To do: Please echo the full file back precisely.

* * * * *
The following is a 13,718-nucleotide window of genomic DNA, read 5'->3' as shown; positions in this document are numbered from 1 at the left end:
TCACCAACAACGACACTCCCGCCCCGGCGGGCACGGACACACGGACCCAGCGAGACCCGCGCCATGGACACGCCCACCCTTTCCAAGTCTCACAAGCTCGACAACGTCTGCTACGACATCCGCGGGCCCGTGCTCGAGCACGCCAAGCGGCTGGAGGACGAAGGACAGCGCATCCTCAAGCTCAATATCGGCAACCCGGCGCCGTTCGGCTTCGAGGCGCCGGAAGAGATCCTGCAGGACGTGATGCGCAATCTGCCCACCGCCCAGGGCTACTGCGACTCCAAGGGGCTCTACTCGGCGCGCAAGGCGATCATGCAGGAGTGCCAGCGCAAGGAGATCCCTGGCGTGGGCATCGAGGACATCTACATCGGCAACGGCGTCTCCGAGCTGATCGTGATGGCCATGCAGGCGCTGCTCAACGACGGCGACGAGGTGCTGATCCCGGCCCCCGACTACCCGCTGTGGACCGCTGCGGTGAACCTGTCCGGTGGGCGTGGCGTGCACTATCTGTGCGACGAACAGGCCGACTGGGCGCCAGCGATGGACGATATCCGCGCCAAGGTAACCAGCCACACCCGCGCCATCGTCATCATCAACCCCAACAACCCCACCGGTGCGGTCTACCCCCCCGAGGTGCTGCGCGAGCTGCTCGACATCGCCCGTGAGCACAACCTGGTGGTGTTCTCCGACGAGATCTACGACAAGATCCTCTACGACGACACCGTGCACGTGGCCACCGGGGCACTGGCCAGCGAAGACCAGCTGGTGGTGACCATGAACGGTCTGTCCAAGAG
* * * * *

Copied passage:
The following is a 13,718-nucleotide window of genomic DNA, read 5'->3' as shown; positions in this document are numbered from 1 at the left end:
TCACCAACAACGACACTCCCGCCCCGGCGGGCACGGACACACGGACCCAGCGAGACCCGCGCCATGGACACGCCCACCCTTTCCAAGTCTCACAAGCTCGACAACGTCTGCTACGACATCCGCGGGCCCGTGCTCGAGCACGCCAAGCGGCTGGAGGACGAAGGACAGCGCATCCTCAAGCTCAATATCGGCAACCCGGCGCCGTTCGGCTTCGAGGCGCCGGAAGAGATCCTGCAGGACGTGATGCGCAATCTGCCCACCGCCCAGGGCTACTGCGACTCCAAGGGGCTCTACTCGGCGCGCAAGGCGATCATGCAGGAGTGCCAGCGCAAGGAGATCCCTGGCGTGGGCATCGAGGACATCTACATCGGCAACGGCGTCTCCGAGCTGATCGTGATGGCCATGCAGGCGCTGCTCAACGACGGCGACGAGGTGCTGATCCCGGCCCCCGACTACCCGCTGTGGACCGCTGCGGTGAACCTGTCCGGTGGGCGTGGCGTGCACTATCTGTGCGACGAACAGGCCGACTGGGCGCCAGCGATGGACGATATCCGCGCCAAGGTAACCAGCCACACCCGCGCCATCGTCATCATCAACCCCAACAACCCCACCGGTGCGGTCTACCCCCCCGAGGTGCTGCGCGAGCTGCTCGACATCGCCCGTGAGCACAACCTGGTGGTGTTCTCCGACGAGATCTACGACAAGATCCTCTACGACGACACCGTGCACGTGGCCACCGGGGCACTGGCCAGCGAAGACCAGCTGGTGGTGACCATGAACGGTCTGTCCAAGAG